For me, the greatest documentary on systems gone bad is the 24 hour French film Schoa... interviews with the survivors on all sides of a concentration camp. Tough stuff, but real. I remember one fellow in particular, a Pole or German, who tried to save lives but realized that all he was doing was trading places, that, in his words as I remember them, the system had built up its own momentum to the point that no matter what you did the system won.
If we accept this, then even the managers are willing workers trapped within a system designed to create exactly the outcome that happens, unless it is rife with special causes.
So to the question of management responsibility, accountability and blame, it depends. In the land of the blind the one eyed man is king, or woman... If people are systems blind it is easy to focus our anger on them, but how will that affect change? It may make us feel good, but it hardens their resistance.
When my son used to get angry, yelling back made him angrier, giving him a hug made him melt. Perhaps nurturing, caring, listening, even active love would be a more effective approach. Ya know, the person who really changed things without violence was Ghandi, and he apologized to the stuck up a...hole who was running the colony for all the trouble he was causing him, but stuck to the truth.
It takes great courage to embrace our enemies and humanize them, but it is more likely to work than demonizing. No human being likes to have their faults paraded in public, and if managers are working in a publicly held corporation it is not true they have the power to change the system. That power lies above the C suites, with the Board and the owners and investors, and now we are stepping out of an individual company and its system into a much larger system of the investment economy, which has become a tumor, growing rapidly, out of balance with the real economy of goods and services.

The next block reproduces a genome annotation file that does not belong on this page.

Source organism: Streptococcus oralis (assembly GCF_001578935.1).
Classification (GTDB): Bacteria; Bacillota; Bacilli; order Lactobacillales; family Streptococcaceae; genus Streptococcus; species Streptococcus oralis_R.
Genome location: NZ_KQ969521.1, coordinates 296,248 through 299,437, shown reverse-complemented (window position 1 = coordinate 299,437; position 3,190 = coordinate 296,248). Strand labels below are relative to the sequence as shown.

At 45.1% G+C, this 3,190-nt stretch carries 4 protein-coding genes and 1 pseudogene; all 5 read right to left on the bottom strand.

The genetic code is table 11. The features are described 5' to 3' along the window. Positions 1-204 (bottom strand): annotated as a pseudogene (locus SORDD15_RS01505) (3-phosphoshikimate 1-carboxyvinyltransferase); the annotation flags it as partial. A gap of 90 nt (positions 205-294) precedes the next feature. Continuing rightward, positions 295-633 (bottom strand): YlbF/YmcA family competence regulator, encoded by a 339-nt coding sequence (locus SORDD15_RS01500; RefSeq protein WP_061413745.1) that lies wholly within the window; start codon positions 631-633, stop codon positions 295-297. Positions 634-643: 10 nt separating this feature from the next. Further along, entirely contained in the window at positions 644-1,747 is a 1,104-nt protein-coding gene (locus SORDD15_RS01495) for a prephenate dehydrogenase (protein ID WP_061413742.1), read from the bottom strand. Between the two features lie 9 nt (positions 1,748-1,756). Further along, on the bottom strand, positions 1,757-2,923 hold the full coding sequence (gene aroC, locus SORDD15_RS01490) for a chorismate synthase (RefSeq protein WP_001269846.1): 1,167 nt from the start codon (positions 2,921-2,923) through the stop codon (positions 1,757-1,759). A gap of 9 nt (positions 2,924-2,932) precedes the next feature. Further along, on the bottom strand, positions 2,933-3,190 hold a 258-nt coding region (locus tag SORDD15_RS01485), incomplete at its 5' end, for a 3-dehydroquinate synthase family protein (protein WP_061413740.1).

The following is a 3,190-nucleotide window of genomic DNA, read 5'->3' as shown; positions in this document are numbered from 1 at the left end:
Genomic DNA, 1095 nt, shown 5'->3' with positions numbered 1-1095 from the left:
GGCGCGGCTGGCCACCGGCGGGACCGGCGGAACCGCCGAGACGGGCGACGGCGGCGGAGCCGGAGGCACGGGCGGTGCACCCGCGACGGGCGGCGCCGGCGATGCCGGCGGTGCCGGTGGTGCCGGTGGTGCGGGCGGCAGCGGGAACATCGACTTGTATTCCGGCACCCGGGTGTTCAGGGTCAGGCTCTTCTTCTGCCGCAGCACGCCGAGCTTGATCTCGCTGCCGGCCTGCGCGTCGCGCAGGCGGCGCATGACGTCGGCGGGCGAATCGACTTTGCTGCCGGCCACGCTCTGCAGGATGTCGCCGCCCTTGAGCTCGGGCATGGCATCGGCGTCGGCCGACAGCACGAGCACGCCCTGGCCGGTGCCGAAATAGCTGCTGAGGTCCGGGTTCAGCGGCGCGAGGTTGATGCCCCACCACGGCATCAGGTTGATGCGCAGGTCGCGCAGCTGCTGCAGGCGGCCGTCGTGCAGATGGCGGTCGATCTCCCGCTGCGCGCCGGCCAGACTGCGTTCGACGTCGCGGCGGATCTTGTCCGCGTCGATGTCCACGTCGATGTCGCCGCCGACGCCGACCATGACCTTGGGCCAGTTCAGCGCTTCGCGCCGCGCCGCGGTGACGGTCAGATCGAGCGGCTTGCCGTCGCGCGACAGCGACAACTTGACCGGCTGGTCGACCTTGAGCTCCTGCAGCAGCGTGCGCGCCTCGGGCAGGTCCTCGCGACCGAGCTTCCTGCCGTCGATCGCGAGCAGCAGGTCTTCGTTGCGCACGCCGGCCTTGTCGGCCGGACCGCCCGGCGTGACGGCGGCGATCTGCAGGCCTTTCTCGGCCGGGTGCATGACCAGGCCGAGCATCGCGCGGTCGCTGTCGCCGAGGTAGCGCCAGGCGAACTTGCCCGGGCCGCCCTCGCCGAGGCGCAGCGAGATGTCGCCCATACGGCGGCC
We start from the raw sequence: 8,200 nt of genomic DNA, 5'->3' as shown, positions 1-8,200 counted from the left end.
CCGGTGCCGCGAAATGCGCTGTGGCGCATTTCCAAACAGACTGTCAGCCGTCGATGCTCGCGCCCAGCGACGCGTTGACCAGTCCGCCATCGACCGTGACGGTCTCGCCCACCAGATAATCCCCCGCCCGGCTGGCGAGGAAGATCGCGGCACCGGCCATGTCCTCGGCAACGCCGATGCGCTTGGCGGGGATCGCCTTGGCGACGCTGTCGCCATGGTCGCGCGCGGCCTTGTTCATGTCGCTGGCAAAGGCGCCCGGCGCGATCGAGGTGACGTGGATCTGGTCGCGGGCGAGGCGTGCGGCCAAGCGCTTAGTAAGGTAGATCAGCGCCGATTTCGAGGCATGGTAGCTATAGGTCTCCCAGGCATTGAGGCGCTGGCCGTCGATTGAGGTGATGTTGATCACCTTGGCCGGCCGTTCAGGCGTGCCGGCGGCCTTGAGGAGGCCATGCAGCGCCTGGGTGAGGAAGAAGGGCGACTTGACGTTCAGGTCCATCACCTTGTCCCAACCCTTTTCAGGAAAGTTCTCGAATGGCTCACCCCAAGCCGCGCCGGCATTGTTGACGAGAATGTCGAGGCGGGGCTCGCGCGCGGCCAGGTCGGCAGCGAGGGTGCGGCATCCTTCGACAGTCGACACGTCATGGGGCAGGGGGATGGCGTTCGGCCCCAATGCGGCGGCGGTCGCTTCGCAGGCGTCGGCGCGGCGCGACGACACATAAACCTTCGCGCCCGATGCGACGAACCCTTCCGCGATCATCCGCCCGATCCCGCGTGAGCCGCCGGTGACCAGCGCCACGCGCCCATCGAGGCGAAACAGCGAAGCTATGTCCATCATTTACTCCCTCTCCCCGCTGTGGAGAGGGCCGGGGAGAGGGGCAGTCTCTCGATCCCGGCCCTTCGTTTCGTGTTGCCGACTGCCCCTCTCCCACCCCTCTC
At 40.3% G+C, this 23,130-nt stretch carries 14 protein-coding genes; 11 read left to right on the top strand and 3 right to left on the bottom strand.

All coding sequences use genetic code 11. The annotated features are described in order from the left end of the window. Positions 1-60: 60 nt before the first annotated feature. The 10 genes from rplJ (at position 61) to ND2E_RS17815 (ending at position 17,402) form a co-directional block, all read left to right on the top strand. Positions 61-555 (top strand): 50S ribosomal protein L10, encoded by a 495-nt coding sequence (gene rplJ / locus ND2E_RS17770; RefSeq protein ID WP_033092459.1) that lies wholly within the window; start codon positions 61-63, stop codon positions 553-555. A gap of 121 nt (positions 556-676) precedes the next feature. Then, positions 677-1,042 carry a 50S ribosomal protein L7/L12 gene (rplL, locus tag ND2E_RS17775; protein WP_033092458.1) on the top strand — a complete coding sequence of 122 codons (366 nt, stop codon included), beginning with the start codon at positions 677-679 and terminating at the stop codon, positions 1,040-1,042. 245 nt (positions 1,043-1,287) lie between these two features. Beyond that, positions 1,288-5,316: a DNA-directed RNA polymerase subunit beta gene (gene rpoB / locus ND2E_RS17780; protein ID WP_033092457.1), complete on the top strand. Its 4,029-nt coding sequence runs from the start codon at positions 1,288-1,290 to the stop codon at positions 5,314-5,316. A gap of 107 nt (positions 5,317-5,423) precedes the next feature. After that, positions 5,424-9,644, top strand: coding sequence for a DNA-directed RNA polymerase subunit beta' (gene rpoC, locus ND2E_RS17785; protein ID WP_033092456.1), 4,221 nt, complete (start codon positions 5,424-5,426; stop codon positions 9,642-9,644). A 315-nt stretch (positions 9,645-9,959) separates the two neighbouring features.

We need friends, not enemies, as the fight goes deep into the mistaken assumption that the purpose of business is to profit for the shareholders only, and that the purpose of investment is to maximize ROI. Mistaken 19th century assumptions driven by the failed religion of cost accounting. The purpose of investment, or stock, as designed by the Jews in the shtetls of eastern europe in the middle ages, was to allow their neighbor to create a business to be able to support their family and grow the wealth of the community overall. People would pool their money so a house painter could buy what they needed and survive until they had enough cash flow. There would be a return on investment, but the ROI was secondary to building the foundations of a real economy.
Nowadays, the US makes very little, and many people make their money on sub optimization through maximizing returns on short term investment. Managers trapped in those kinds of businesses have no real power, and the illusion of it only if they tow the line. If we want to change the system fundamentally, to generate other, healthier outcomes, we have our work set out for us, and we need every ally we can get.
In the vibrant Yiddish tradition, they spoke of the schlemiel and the schlimazel. They came in pairs, one picking on the other, the point being that they both were victims of much larger forces. We need a new system, that puts the investment economy and accounting on the back pages of the news, in support of the real economy, rather than the other way around.